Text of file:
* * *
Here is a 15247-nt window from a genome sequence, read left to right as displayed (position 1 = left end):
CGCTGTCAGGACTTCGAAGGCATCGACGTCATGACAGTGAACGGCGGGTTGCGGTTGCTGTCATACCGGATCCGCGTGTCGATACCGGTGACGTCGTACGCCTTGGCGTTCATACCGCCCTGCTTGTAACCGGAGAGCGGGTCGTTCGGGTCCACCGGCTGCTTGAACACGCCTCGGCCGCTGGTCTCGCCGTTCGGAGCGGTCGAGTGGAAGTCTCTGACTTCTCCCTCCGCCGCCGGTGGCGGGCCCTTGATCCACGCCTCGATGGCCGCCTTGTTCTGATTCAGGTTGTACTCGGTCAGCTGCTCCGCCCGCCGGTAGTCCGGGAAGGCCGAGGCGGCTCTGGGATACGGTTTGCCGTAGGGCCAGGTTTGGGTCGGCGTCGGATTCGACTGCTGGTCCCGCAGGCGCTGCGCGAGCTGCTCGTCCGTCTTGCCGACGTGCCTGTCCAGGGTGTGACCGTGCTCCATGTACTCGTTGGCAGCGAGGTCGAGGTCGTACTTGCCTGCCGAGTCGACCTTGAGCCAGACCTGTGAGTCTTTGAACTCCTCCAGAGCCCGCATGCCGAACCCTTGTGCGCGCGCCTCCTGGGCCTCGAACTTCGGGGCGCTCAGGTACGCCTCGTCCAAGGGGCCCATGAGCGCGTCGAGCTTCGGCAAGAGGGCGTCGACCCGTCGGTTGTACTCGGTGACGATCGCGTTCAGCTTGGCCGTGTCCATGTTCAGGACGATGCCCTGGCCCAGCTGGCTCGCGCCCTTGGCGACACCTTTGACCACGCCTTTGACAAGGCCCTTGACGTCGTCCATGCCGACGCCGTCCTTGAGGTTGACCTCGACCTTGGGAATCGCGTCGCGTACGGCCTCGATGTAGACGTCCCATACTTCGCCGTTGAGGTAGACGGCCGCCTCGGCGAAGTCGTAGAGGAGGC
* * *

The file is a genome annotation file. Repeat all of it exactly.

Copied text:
Here is a 15247-nt window from a genome sequence, read left to right as displayed (position 1 = left end):
CGCTGTCAGGACTTCGAAGGCATCGACGTCATGACAGTGAACGGCGGGTTGCGGTTGCTGTCATACCGGATCCGCGTGTCGATACCGGTGACGTCGTACGCCTTGGCGTTCATACCGCCCTGCTTGTAACCGGAGAGCGGGTCGTTCGGGTCCACCGGCTGCTTGAACACGCCTCGGCCGCTGGTCTCGCCGTTCGGAGCGGTCGAGTGGAAGTCTCTGACTTCTCCCTCCGCCGCCGGTGGCGGGCCCTTGATCCACGCCTCGATGGCCGCCTTGTTCTGATTCAGGTTGTACTCGGTCAGCTGCTCCGCCCGCCGGTAGTCCGGGAAGGCCGAGGCGGCTCTGGGATACGGTTTGCCGTAGGGCCAGGTTTGGGTCGGCGTCGGATTCGACTGCTGGTCCCGCAGGCGCTGCGCGAGCTGCTCGTCCGTCTTGCCGACGTGCCTGTCCAGGGTGTGACCGTGCTCCATGTACTCGTTGGCAGCGAGGTCGAGGTCGTACTTGCCTGCCGAGTCGACCTTGAGCCAGACCTGTGAGTCTTTGAACTCCTCCAGAGCCCGCATGCCGAACCCTTGTGCGCGCGCCTCCTGGGCCTCGAACTTCGGGGCGCTCAGGTACGCCTCGTCCAAGGGGCCCATGAGCGCGTCGAGCTTCGGCAAGAGGGCGTCGACCCGTCGGTTGTACTCGGTGACGATCGCGTTCAGCTTGGCCGTGTCCATGTTCAGGACGATGCCCTGGCCCAGCTGGCTCGCGCCCTTGGCGACACCTTTGACCACGCCTTTGACAAGGCCCTTGACGTCGTCCATGCCGACGCCGTCCTTGAGGTTGACCTCGACCTTGGGAATCGCGTCGCGTACGGCCTCGATGTAGACGTCCCATACTTCGCCGTTGAGGTAGACGGCCGCCTCGGCGAAGTCGTAGAGGAGGC